Working people knew the war in Iraq was a mistake — but they didn’t have a media to speak for them.
Dawn Foster is a Jacobin staff writer, a columnist for the Guardian, and the author of Lean Out.
Last week’s attack on Guardian columnist Owen Jones is another sign of an emboldened far right and the degeneration of public discourse in Brexit Britain.
With his proposal for a caretaker government to stop a No Deal Brexit, Jeremy Corbyn has finally torn the mask off the hardline Remainers and centrist ultras. They’d rather see Britain crash out of the EU under Boris Johnson than risk departing from neoliberalism under Jeremy Corbyn.
Political life in Britain has long been plagued by the mystique of the “clever man” — the supposedly brilliant Oxbridge mandarin. But more often than not, the Latin-spouting emperor has no clothes.
Political parties these days are rarely in touch with ordinary voters except at election time. With its new community organizing program, Jeremy Corbyn’s Labour Party is starting to change that.
Media pundits and Tory messaging wizards prefer to engage in endless chatter about meaningless Westminster ephemera. But Jeremy Corbyn’s Labour does best when it focuses on concrete policies that improve people’s lives.
Boris Johnson’s career has been one long romp of consequence-free irresponsibility. Now, as he faces an impossible Brexit and unprecedented public scrutiny, his lucky streak is about to end.
The Tories want you to believe they ended austerity years ago. But they never did — and under a Boris Johnson premiership, it’s about to get worse.
The Tory leadership race has got everything: a media class besotted with their latest centrist savior, a kamikaze Conservative Party in full self-immolation mode, and a Labour Party leadership under siege from enraged Remainer ultras. Coming soon: Boris Johnson in 10 Downing Street.
Jeremy Corbyn recently mentioned that he’d read James Joyce’s Ulysses and liked it. It triggered a deranged uproar from Britain’s elite cultural gatekeepers. They’re just mad we’re coming for their stuff.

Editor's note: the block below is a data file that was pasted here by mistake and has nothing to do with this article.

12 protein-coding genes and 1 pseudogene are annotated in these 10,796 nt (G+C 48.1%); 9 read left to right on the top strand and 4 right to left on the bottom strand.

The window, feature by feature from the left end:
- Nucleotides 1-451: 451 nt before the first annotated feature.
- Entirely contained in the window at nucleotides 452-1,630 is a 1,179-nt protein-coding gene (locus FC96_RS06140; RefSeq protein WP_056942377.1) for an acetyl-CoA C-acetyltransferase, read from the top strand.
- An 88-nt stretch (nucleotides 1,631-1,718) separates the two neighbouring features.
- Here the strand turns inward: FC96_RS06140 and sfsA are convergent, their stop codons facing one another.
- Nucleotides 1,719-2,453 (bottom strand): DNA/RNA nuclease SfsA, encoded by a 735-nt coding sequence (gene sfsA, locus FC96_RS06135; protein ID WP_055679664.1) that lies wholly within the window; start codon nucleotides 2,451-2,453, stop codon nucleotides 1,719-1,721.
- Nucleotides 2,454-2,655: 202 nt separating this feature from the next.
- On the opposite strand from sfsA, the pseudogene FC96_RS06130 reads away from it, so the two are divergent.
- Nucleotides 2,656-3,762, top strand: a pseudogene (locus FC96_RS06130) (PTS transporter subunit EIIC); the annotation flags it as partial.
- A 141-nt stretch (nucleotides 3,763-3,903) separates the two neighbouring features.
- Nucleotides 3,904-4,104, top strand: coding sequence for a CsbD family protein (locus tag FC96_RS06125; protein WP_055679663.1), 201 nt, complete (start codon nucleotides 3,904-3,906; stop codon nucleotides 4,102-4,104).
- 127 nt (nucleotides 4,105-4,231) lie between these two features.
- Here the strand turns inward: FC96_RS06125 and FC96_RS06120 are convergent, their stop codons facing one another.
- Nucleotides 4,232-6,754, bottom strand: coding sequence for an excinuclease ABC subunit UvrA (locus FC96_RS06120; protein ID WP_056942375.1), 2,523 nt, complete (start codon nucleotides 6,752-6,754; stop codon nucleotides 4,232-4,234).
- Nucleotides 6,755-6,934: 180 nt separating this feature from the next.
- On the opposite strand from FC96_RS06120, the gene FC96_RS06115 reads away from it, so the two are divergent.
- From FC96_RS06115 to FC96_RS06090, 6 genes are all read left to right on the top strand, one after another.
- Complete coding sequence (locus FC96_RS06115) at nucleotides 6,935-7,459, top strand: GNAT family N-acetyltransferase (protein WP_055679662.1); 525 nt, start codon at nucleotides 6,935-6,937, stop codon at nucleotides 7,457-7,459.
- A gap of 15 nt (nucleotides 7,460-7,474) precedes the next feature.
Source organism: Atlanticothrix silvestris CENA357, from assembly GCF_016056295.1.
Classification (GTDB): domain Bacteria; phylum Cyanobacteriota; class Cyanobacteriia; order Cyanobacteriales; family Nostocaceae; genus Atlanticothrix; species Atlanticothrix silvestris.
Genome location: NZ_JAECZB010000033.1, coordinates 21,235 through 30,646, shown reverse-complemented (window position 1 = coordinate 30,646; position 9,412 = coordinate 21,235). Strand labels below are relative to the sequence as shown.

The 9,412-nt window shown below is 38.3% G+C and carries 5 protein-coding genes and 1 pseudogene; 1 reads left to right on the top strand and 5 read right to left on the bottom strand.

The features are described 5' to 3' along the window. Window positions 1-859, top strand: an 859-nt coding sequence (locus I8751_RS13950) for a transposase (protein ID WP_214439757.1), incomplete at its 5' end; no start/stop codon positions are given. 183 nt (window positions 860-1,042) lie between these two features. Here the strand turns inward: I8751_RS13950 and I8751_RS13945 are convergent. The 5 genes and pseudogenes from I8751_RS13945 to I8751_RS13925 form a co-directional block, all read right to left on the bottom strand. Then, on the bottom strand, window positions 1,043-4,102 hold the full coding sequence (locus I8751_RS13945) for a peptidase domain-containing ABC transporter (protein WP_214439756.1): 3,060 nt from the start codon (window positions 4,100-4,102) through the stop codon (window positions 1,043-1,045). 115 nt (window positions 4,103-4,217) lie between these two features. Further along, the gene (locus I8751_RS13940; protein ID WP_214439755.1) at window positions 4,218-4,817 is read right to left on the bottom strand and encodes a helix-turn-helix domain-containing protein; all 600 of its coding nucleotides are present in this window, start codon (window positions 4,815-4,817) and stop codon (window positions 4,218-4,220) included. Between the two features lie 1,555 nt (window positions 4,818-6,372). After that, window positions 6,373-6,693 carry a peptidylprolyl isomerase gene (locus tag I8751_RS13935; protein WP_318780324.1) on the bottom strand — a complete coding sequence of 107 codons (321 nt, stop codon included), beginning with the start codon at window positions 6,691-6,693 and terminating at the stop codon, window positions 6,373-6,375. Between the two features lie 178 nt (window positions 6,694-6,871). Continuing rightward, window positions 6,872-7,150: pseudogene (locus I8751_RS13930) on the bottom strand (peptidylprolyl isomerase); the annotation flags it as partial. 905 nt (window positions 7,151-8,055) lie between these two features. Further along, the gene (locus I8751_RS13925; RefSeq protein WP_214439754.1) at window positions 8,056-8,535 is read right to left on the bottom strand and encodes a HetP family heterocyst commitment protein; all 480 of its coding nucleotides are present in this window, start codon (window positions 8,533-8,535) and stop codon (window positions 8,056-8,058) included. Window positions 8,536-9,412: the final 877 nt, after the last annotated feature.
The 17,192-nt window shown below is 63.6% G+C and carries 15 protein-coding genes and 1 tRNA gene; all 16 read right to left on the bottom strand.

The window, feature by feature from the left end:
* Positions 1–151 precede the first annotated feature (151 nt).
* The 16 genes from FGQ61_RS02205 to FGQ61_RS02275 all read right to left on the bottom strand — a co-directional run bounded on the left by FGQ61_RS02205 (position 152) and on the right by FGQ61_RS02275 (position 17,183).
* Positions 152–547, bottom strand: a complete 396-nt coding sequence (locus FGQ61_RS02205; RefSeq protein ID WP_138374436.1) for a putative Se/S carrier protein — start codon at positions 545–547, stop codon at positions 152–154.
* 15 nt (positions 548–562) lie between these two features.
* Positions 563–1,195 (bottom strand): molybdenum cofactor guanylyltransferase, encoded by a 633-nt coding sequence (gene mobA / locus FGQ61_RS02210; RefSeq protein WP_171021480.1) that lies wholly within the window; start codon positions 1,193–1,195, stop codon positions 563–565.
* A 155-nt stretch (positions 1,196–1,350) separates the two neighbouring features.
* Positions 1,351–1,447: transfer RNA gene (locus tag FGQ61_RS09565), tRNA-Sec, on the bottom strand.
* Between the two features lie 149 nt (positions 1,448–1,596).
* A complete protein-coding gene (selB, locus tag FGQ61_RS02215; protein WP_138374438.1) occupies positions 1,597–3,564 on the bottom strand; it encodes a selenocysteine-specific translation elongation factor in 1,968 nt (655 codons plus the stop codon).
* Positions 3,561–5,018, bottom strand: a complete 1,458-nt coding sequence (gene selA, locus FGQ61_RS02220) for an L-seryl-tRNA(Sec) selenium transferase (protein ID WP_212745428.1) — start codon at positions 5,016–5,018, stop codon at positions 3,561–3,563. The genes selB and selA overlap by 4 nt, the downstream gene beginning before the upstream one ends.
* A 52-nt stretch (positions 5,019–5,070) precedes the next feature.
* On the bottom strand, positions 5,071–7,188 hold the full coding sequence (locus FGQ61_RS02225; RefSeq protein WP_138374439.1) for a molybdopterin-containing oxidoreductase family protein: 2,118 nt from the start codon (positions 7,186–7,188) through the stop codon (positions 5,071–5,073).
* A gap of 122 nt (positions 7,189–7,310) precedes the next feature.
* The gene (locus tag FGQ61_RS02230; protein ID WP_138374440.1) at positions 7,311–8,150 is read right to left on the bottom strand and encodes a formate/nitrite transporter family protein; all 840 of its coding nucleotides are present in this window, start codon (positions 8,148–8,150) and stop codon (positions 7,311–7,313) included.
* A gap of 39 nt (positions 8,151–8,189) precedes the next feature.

Britain has had two elections in recent weeks, and the lessons are clear: Labour’s grassroots strategy under Jeremy Corbyn is working — and the far right remains a major threat.
Jeremy Corbyn has snubbed Donald Trump's visit to London, earning him predictable criticism from the British media. Who cares? Corbyn is on the right side of history.
We should demand a media that covers the lives and struggles of working people — homeless, on the verge of eviction, trying to hang on. And not the glamorous lives of property speculators.
Jeremy Corbyn's Labour Party enemies have given up trying to depose him. Their strategy now is just to cause as much damage as possible.
For millennials struggling to make it in the post-crash economy, class is everywhere: in their friendships, their sex lives, their doctor's office. That's why Sally Rooney's novels have been so successful.
Theresa May climbed her way up the political ladder by pushing policies that brought misery to others. Her ignominious fall is richly deserved.
In 2017, pundits were shocked by Jeremy Corbyn's call to renationalize rail — and the broad public support that greeted it. You only need to board one of Richard Branson’s rolling torture chambers to see why.
Home surveillance apps like Ring and community social networks like Nextdoor aren't making anyone safer. They're allowing paranoid jerks to harass their neighbors.
An unusual British retailer is handing over ownership of the company to its workers. It’s a reminder that worker control can work — but don’t expect many other firms to follow suit.
Taking pain medication away from patients who desperately need it is no way to fight opioid abuse.